SCDigest editorial staff
According to Jill Schildhouse and Robert M. Monczka from ISM’s Inside Supply Management magazine, supply organizations can really benefit from having their suppliers give the buying organization a report card.
It can open a company’s eyes to many improvement opportunities that it may be missing from looking at the supply chain from only its own perspective.
What should you ask suppliers to grade you on? The authors suggest the following:
Quality. Is the supply management department limiting or enhancing our supplier's ability to produce quality goods and services? Are quality requirements and work scope clearly defined? How about qualification processes?
Quotation and contracting. Does the supply management department provide contracting terms and conditions that are understandable? Are the Ts and Cs reasonable? Are contracts completed in a timely manner? Is the process effective and efficient?
Supplier performance feedback. Does the supply management department provide timely performance feedback to suppliers? Are the performance metrics valid? Is there a relationship between business awards and supplier performance and the measurement dimensions? Is there a relationship between performance and future business?
Procurement knowledge and skills. To what degree is the supply management department knowledgeable about the product or service and marketplace that they're dealing in?
e-Procurement. What is the quality of the e-system in which the buying company and selling company interact? Does the e-system provide suppliers with valid and timely information about requirements? Does the e-system allow suppliers to conduct more efficient invoicing? Can suppliers easily use the e-system?
Responsiveness. Is the supply management department responsive to supplier questions? Are calls returned in a timely manner? If there are supplier problems (quality, delivery, questions on specifications and so on), is the buying company responsive to identifying root causes and helping with corrective actions?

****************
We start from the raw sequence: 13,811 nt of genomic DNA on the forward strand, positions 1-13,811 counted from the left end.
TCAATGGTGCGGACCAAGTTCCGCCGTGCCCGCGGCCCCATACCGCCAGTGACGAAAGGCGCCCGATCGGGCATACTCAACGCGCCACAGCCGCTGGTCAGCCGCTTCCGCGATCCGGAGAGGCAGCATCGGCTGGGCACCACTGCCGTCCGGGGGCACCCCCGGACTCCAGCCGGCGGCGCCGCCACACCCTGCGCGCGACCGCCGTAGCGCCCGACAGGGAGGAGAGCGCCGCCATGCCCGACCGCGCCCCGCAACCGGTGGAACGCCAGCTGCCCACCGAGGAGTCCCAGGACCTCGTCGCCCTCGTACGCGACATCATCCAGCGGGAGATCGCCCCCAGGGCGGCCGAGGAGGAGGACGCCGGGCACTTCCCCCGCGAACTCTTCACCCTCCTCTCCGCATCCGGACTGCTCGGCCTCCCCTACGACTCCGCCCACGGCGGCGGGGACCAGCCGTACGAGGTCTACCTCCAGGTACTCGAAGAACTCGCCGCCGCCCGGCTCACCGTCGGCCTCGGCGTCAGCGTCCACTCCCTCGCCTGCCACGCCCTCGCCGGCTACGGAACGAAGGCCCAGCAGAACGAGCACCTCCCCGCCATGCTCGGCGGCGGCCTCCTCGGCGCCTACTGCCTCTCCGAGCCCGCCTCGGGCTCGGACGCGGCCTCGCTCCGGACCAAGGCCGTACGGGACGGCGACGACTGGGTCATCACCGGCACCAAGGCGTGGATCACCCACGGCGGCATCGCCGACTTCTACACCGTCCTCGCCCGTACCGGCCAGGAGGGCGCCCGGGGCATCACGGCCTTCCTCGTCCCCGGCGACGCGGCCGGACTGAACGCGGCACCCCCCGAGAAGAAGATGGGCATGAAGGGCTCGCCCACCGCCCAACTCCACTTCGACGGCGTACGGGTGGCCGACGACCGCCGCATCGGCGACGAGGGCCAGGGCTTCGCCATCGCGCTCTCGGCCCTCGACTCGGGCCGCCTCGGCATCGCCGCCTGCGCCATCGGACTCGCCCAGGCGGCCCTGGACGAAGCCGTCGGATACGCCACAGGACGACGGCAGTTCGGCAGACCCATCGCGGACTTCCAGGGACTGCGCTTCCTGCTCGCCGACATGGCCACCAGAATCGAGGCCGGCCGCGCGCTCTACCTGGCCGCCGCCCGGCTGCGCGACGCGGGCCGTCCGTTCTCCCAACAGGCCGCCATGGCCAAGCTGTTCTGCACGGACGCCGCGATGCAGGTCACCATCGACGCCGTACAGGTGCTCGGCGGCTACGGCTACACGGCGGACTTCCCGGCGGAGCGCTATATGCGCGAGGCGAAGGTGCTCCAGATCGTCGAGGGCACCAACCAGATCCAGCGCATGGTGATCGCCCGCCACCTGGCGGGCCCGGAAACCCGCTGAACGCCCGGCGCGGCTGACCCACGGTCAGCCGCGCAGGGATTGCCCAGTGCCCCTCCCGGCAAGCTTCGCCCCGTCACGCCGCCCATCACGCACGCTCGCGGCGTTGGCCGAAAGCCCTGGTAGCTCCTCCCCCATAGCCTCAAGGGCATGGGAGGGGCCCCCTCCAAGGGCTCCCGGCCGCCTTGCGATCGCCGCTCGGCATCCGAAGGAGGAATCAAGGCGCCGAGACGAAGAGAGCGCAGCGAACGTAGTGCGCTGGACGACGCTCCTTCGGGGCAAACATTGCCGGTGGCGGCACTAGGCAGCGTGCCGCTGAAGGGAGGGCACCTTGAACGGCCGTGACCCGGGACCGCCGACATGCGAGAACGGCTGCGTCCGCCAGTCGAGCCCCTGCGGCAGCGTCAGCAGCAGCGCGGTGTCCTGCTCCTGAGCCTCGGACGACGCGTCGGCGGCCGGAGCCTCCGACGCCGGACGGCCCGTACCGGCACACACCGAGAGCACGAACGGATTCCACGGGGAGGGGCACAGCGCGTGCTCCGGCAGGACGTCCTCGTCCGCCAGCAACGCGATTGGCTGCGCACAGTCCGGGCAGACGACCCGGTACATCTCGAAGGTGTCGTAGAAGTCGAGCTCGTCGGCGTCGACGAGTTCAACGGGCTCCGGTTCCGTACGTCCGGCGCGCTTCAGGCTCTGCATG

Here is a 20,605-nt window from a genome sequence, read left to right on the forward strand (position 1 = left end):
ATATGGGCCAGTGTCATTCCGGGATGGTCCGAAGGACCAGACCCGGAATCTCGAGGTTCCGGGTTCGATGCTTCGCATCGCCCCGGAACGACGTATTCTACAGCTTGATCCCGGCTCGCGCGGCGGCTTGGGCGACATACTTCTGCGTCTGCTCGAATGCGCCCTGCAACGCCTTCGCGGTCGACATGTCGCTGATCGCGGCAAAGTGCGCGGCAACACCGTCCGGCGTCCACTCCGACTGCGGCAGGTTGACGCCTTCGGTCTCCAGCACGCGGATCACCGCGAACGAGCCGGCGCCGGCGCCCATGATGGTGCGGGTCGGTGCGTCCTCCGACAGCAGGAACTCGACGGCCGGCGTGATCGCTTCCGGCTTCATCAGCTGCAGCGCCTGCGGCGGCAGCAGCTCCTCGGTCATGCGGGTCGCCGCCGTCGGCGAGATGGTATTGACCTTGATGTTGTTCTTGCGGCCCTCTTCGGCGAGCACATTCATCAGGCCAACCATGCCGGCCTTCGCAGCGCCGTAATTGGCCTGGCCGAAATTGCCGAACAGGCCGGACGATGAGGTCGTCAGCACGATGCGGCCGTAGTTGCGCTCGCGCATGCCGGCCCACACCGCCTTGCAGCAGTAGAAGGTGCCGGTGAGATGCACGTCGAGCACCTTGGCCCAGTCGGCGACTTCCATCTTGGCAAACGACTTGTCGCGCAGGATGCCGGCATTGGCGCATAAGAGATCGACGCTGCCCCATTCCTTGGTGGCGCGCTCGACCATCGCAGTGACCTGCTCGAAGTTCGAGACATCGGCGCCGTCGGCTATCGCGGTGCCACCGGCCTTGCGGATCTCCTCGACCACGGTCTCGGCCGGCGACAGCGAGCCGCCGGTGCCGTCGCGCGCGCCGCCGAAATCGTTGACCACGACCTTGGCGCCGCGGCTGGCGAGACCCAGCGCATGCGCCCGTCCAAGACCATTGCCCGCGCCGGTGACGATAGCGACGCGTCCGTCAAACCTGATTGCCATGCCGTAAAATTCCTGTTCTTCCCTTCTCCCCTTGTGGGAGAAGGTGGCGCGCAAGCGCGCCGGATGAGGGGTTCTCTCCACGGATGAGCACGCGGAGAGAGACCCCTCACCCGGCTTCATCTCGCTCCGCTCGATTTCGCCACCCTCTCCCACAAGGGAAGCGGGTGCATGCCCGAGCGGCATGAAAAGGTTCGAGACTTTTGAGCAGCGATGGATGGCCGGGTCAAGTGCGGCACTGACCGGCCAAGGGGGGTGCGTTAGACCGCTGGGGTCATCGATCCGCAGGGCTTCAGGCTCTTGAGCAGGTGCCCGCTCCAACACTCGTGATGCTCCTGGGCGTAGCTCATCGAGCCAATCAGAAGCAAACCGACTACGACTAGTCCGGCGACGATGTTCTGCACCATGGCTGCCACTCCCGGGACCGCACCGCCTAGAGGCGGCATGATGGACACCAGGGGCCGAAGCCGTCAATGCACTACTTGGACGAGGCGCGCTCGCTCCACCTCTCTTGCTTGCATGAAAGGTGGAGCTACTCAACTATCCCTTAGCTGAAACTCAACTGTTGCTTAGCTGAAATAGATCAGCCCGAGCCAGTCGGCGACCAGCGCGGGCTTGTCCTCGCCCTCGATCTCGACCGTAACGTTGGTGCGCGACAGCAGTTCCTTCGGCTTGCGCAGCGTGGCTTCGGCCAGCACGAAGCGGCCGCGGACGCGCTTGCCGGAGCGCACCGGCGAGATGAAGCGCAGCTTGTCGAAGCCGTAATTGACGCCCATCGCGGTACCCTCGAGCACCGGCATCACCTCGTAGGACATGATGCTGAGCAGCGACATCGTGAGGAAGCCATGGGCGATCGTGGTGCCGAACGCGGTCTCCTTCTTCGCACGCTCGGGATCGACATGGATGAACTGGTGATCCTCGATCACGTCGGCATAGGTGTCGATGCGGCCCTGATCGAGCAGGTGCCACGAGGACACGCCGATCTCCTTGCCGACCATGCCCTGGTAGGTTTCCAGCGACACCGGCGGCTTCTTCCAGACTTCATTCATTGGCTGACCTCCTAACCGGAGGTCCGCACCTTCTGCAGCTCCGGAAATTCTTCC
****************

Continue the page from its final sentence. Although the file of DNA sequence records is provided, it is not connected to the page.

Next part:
Business opportunities and payment practices. Is payment made in a timely manner by the buying company? Are payment terms similar to other leading companies in the industry? Does the supplier have an opportunity to grow their business with you?
Supplier relationships. Is the overall working relationship with the buying company a positive one? Does the buying company carry out what it says it's going to do? Does the buying company create an environment of trust? Does the buying company listen to innovative ideas from the suppliers and take action on them? Does the buying company look at ways to reduce total cost, going beyond price alone?
Ethics and business conduct. Is the company ethical in its business dealings with the supplier? Is information transfer handled ethically? How about intellectual property? Confidentiality?
Procurement internal/external communications. Is the strategy of the buying company clearly communicated to suppliers? Are suppliers kept abreast of major changes in business conditions? Can suppliers identify the key people who should be communicated with regarding issues?
Supply chain management. How accurately are short- and long-term requirements forecast? How effectively is pipeline inventory minimized? How willing is the company to change supply chain practices for improvements?
Competition/leading company comparisons. In addition, the survey should ask suppliers to rate your firm against competitors and other leading companies. The questions can be focused on the same areas as above, but abbreviated to a single benchmark question per area.
Formal surveys, today easily deployed using web tools, are the best ways to get this feedback, with follow up interviews and discussions as appropriate.
Should more companies ask for feedback on these types of areas from their suppliers? Anything you would add to the list? Let us know your thoughts.